Parents with children at Wilson Wims Elementary School in Clarksburg finally got what they wanted after years of campaigning for a traffic light and crosswalk across Snowden Farm Parkway. The Montgomery County Department of Transportation announced in a March 13 letter that it will install a traffic signal at Snowden Farm Road and Grand Elm Street by the fall of 2015.
While Bicycle Pedestrian Priority Areas were first created 20 years ago by state legislation, the program has been slow to start. Now, as driving has begun to decline in the county over the last decade and rates of walking, cycling, and transit use in the county have been on the rise, it’s more important than ever to ensure it is safe and comfortable to walk, cycle, and take transit. Last year, people driving struck 483 people who were walking in the county – 60 more people than in 2013. We have much more work to do.
Young people and families increasingly want to live in walkable, transit-accessible communities like Rockville, with its mix of both old and new walkable neighborhoods. Empty-nesters looking to downsize are looking for new housing options that allow them to stay in and continue to contribute to the community.
Kelly Blynn, who leads a “next generation of transit” campaign for the Coalition for Smarter Growth, credits the department with launching the new system of Bikeshare stations around the county. But she said Montgomery is lagging behind Northern Virginia, where a walkable Arlington and the new Silver Line hold strong appeal for those seeking less car-centric lives. “A director who understands transit, walking and cycling will be key for the county’s economic development,” Blynn said.
The Friends of White Flint displayed the designs next to what the Sector Plan recommended. Together with the Coalition for Smarter Growth, the Friends group encouraged supporters of a more pedestrian-friendly road design to write to county officials. So far, more than 350 people have written emails calling for an Old Georgetown Road design that matches the Sector Plan, according to the group.
Stewart Schwartz of the DC-area’s Coalition for Smarter Growth contested the idea that street redesigns have to be put on hold. ”The traffic engineers are nervous about the interim period,” he said. “They don’t recognize that congestion always provides a feedback signal. If there’s congestion, people change the time of day of their commute; they change the mode of their commute; and you’re likely to see more transit riders. What this points to is the need to move faster in redesigning these places and incentivizing redevelopment.”
We are submitting comments in support of the Bicycle and Motor Vehicle Collision Recovery Amendment Act of 2014 and for Council member Grosso’s amendment to cover pedestrians in addition to cyclists with this bill. The District of Columbia’s continued use of contributory negligence presents major barriers for cyclists and pedestrians alike to recover damages in the event of a collision, and widespread misunderstanding and uneven enforcement of bicycle and pedestrian laws only compounds the problem.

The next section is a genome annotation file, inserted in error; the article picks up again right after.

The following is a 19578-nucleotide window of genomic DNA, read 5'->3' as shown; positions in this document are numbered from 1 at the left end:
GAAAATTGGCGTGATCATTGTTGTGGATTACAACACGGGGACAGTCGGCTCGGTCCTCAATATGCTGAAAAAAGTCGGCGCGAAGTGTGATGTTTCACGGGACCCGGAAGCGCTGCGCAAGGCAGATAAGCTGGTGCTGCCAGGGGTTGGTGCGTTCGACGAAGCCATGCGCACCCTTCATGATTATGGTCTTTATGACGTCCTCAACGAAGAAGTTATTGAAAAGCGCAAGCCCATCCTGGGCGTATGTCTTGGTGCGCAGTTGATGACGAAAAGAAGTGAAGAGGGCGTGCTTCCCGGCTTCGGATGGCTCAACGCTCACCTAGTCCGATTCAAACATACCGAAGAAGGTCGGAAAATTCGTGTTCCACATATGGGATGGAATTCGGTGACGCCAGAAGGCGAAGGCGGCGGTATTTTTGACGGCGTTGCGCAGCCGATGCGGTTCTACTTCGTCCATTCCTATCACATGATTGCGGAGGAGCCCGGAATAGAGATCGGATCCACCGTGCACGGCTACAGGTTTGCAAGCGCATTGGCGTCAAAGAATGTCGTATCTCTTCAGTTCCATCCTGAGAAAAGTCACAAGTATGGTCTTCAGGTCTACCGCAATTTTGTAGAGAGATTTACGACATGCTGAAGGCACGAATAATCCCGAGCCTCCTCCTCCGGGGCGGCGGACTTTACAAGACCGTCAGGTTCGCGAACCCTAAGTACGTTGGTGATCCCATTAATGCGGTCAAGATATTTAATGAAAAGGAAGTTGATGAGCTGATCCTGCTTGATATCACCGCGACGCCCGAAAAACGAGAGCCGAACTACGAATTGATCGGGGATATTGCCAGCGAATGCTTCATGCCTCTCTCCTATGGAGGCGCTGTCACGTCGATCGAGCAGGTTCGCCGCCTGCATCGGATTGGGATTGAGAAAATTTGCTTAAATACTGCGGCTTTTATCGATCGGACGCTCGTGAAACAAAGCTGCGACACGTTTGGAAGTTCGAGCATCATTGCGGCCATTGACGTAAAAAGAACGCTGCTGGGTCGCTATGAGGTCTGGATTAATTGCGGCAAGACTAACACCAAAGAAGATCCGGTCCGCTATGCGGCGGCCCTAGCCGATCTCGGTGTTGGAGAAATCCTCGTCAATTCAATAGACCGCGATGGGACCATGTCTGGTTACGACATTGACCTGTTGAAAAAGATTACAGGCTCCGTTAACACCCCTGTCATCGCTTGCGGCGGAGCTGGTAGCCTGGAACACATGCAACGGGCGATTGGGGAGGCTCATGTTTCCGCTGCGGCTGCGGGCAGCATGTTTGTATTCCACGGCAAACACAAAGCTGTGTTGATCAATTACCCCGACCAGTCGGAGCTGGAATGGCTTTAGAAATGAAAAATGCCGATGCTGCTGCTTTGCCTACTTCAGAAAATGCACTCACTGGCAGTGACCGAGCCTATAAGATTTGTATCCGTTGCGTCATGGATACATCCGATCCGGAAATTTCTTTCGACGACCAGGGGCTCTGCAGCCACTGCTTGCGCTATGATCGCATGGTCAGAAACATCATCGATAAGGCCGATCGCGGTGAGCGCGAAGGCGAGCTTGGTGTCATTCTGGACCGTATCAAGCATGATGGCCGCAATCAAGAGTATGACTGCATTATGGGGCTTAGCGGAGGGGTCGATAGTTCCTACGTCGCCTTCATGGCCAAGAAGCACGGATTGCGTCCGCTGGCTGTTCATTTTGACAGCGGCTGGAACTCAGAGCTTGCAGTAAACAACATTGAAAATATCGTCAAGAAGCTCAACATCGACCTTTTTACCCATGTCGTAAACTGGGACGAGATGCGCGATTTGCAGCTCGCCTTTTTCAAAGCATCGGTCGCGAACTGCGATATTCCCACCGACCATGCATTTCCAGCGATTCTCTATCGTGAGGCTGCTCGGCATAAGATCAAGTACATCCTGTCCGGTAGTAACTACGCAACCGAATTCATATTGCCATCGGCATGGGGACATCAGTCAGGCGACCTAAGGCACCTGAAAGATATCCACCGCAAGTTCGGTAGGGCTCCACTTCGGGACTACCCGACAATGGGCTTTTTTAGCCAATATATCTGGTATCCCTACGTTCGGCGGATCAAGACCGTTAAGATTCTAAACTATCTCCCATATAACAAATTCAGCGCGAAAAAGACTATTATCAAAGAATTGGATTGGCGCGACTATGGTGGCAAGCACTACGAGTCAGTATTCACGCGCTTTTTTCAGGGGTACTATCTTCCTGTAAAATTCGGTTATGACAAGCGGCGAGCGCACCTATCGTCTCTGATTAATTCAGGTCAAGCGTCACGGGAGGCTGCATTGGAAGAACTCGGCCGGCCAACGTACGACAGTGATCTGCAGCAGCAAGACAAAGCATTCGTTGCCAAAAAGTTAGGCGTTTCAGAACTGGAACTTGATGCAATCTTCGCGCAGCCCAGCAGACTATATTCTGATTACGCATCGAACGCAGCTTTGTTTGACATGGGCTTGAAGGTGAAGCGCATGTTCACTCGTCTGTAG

By 2017, officials want D.C. to be a World Health Organization-defined “age-friendly” city for older adults. A report released by the Coalition for Smarter Growth today finds that, while the city has policies in place that work toward this goal, there are many improvements to pedestrian and transportation infrastructure needed.
DC is doing a lot to be a more age-friendly place, but there are still many ways the city could do more. In particular, local policymakers and planners can focus on three areas to help DC’s older adults get around more easily: pedestrian safety, public transit, and alternative transit options. All of these, along with better mobility management options, will make it possible for seniors to have better choices and feel more comfortable in their communities as they age.
Of course, there is no place like home. But when you’re an elderly resident of the District, sometimes it seems that there is no place to go without significant barriers. Senior citizens make up 11% of Washington DC’s population. And living in a city that requires mobility to take advantage of brings more challenges with advanced age. To keep the capital amenable to the elderly while on the go, it seems necessary to focus on three things: pedestrian safety, public transit, and alternative transit options.